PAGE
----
Ask the Editor: Must I Write What I Know?
My English teacher keeps telling us to “write what you know,” but this seems very unfair. I doubt that most mystery writers have discovered a dead body, and nobody has lived in a world of magic and dragons. But we have stories about these things and someone wrote them. If I had to stick to writing what I know, I’d only write about swim team practice and visits to my grandparent’s house. Why can’t I write what I imagine?
I’m going to give your English teacher the benefit of the doubt. Your teacher isn’t trying to restrict you, but rather empower you. Everyone is unique, your experiences are valuable and interesting, and you know more than you think you do. Most of us have never been on a swim team. What does the water feel like? What does the coach sound like? What does the locker room smell like? And I bet you could tell amazing stories about your grandparents.
You can also write about dragons if you want to. Or dead bodies. Or dead dragon bodies. The trick is not to write what you know, but rather what you’re passionate about. What do you really, really care about? More importantly, what emotions do you want to feel—and what emotions do you want to make your readers feel?
Those two things, passion and emotion, will carry you far. If you’re interested in something, whether it’s mythical creatures, forensic medicine, or the best way to make pasta Alfredo, you’re going to want to learn about it. Most writers have spent many happy hours researching things for their books. And then, suddenly, those writers are writing what they know.
But even more important than the facts, writers have to bring authentic emotion to the page. Readers are reading to have an emotional experience. Readers pick up a romance to feel the flush of first love. Readers pick up thrillers to feel a rush of danger. Readers pick up science fiction to feel the excitement of exploring far-off worlds.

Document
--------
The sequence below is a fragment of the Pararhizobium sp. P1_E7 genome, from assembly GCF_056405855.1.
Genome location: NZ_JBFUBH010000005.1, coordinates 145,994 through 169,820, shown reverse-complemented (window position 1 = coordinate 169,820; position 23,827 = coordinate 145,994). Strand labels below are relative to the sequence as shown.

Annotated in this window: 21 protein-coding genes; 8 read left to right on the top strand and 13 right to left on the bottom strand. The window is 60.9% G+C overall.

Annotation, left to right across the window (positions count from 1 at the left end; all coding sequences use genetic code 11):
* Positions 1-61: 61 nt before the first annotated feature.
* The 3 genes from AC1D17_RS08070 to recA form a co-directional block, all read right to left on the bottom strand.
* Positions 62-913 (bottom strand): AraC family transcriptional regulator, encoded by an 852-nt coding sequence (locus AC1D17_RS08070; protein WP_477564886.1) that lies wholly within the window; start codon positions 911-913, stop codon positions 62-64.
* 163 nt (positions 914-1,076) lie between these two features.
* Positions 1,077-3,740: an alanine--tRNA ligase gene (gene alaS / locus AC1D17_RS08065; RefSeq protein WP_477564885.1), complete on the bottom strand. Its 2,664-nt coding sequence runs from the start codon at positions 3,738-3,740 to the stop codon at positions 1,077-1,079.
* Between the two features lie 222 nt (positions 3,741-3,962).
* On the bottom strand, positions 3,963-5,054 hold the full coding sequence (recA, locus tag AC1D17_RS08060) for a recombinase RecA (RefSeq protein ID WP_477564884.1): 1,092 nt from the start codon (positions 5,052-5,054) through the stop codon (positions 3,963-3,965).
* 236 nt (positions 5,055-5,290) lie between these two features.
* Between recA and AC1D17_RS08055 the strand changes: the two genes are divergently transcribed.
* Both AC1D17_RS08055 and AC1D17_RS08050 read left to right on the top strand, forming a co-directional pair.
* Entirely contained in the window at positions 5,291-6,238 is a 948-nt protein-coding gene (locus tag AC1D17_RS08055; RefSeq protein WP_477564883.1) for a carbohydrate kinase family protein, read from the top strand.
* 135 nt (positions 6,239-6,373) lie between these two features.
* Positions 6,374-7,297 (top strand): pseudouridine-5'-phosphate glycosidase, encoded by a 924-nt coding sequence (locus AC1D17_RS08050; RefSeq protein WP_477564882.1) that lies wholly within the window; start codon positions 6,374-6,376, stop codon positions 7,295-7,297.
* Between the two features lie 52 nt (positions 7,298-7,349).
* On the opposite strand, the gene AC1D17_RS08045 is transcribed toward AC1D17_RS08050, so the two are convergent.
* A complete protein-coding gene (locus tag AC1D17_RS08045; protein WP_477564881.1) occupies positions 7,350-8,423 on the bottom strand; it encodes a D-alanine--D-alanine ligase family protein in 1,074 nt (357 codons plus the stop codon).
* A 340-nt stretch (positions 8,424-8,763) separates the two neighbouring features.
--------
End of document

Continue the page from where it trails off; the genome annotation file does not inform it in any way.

You don’t have to write what you know so much as you have to write what you feel. I’m guessing you’ve never discovered a dead body, but you’ve had something unexpectedly horrible happen to you, whether that’s a bicycle wreck or getting kicked out of your friend group. How did you feel in that moment? Can you recreate those emotions on the page in this fictional situation? You’ve never ridden the back of a flying dragon, but you’ve probably ridden a roller coaster. That same exhilaration and terror should be on the page in your dragon story. Don’t just tell us what your heroine feels, show us her body sensations—her pounding heart and dry mouth, the way she has to close her eyes against the wind and can barely catch her breath before the dragon swoops upward again.
Small touches of what you know will seep into your writing, whether you’re aware of them or not. If your heroine falls off a boat, you’ll know what it feels like for her to swim to shore, and how much her shoulders and legs ache when she gets there. If your heroine has a big family, you’ll know how to write about grandparents—the beautiful accent that Grandpa brought from the old country or the cringeworthy jokes that Grandma tells. Don’t be afraid of putting too much of yourself into your stories. That’s what readers want. They want to know what you know, what you care about, and what you feel.
Keep writing. You’re doing great.
Alex Kourvo is a freelance editor with over a decade of experience helping writers. She is the author of The Big-Picture Revision Checklist, which is out now.